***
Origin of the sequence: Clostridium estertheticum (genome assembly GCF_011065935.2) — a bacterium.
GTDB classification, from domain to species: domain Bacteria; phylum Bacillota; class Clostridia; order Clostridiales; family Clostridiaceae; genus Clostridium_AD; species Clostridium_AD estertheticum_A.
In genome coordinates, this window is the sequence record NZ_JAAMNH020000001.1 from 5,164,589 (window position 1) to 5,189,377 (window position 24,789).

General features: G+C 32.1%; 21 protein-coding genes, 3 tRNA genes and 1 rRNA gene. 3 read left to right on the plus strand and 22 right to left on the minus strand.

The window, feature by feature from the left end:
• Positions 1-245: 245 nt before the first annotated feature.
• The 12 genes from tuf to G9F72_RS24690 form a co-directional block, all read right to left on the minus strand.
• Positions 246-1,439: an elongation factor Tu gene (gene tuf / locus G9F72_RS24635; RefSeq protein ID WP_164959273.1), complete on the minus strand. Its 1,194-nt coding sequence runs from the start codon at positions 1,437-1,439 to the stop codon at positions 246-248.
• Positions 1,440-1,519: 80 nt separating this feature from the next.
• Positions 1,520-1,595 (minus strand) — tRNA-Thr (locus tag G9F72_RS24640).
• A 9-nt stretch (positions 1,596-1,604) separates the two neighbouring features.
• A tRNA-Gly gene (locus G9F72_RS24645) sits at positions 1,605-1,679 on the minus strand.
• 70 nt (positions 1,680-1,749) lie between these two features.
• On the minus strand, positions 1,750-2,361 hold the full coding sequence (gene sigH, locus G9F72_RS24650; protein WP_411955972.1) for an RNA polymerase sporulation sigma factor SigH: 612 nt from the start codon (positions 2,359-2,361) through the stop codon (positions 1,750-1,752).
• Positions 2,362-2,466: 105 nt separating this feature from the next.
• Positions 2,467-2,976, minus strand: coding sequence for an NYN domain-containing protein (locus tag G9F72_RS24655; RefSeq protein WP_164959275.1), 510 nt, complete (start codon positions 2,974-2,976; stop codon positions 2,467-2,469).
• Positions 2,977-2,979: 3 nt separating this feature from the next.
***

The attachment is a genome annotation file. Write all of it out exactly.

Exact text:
Origin of the sequence: Clostridium estertheticum (genome assembly GCF_011065935.2) — a bacterium.
GTDB classification, from domain to species: domain Bacteria; phylum Bacillota; class Clostridia; order Clostridiales; family Clostridiaceae; genus Clostridium_AD; species Clostridium_AD estertheticum_A.
In genome coordinates, this window is the sequence record NZ_JAAMNH020000001.1 from 5,164,589 (window position 1) to 5,189,377 (window position 24,789).

General features: G+C 32.1%; 21 protein-coding genes, 3 tRNA genes and 1 rRNA gene. 3 read left to right on the plus strand and 22 right to left on the minus strand.

The window, feature by feature from the left end:
• Positions 1-245: 245 nt before the first annotated feature.
• The 12 genes from tuf to G9F72_RS24690 form a co-directional block, all read right to left on the minus strand.
• Positions 246-1,439: an elongation factor Tu gene (gene tuf / locus G9F72_RS24635; RefSeq protein ID WP_164959273.1), complete on the minus strand. Its 1,194-nt coding sequence runs from the start codon at positions 1,437-1,439 to the stop codon at positions 246-248.
• Positions 1,440-1,519: 80 nt separating this feature from the next.
• Positions 1,520-1,595 (minus strand) — tRNA-Thr (locus tag G9F72_RS24640).
• A 9-nt stretch (positions 1,596-1,604) separates the two neighbouring features.
• A tRNA-Gly gene (locus G9F72_RS24645) sits at positions 1,605-1,679 on the minus strand.
• 70 nt (positions 1,680-1,749) lie between these two features.
• On the minus strand, positions 1,750-2,361 hold the full coding sequence (gene sigH, locus G9F72_RS24650; protein WP_411955972.1) for an RNA polymerase sporulation sigma factor SigH: 612 nt from the start codon (positions 2,359-2,361) through the stop codon (positions 1,750-1,752).
• Positions 2,362-2,466: 105 nt separating this feature from the next.
• Positions 2,467-2,976, minus strand: coding sequence for an NYN domain-containing protein (locus tag G9F72_RS24655; RefSeq protein WP_164959275.1), 510 nt, complete (start codon positions 2,974-2,976; stop codon positions 2,467-2,469).
• Positions 2,977-2,979: 3 nt separating this feature from the next.